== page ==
Code sober, debug drunk

Code sober, debug drunk

The main reasons I write tests are:

  • reduced cognitive load,
  • improved communication with my peers,
  • ability to sleep at night.

Testing allows me to split hard problems into chunks small enough to fit in my head. I'm young, but with every passing year as a software engineer more and more often I wonder whether these chunks are becoming smaller because I'm getting better at my craft or because I'm losing the ability to hold and process large, complex ideas. Yes, I know I'm a bit paranoid.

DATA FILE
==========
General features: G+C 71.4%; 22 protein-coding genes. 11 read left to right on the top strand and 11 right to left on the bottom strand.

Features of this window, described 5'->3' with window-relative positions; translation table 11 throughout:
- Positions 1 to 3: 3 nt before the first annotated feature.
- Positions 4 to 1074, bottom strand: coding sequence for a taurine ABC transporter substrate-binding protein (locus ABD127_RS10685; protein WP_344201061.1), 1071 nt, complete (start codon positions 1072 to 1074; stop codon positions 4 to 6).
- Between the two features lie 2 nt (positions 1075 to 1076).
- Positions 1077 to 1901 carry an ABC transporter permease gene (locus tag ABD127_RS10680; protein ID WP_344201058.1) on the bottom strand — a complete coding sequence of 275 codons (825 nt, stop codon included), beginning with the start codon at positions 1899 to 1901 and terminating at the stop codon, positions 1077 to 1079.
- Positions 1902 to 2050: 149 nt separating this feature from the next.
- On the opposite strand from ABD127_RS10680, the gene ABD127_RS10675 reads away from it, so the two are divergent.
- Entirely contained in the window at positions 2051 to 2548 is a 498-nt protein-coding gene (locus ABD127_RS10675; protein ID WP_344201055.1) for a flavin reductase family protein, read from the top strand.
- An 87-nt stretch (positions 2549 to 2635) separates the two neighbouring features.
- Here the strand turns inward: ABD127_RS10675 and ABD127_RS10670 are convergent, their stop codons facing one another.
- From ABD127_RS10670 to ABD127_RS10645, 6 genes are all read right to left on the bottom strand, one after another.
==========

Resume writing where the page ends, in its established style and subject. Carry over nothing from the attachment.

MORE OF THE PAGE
1. Writing code is easier than reading it.
  2. If your code is hard to write now it will be almost impossible to read later.

This is a paraphrase as I can't find the original quote, but I think it sums up the issue pretty well. Structure your code in a way that a more tired, less focused, "drunk" version of you would understand.

Tests help with this because they make the intent behind the code more obvious. First, test cases document the use cases. What's more important is that the code written following TDD tends to be simpler and less abstract.

The simpler and more boring the code is, the more satisfied I am with my work.

If we're working together, the last thing I want to do is to make your life harder. It's in the interest of both of us to be able to focus on something more rewarding than untangling spaghetti – such as, you know, building stuff.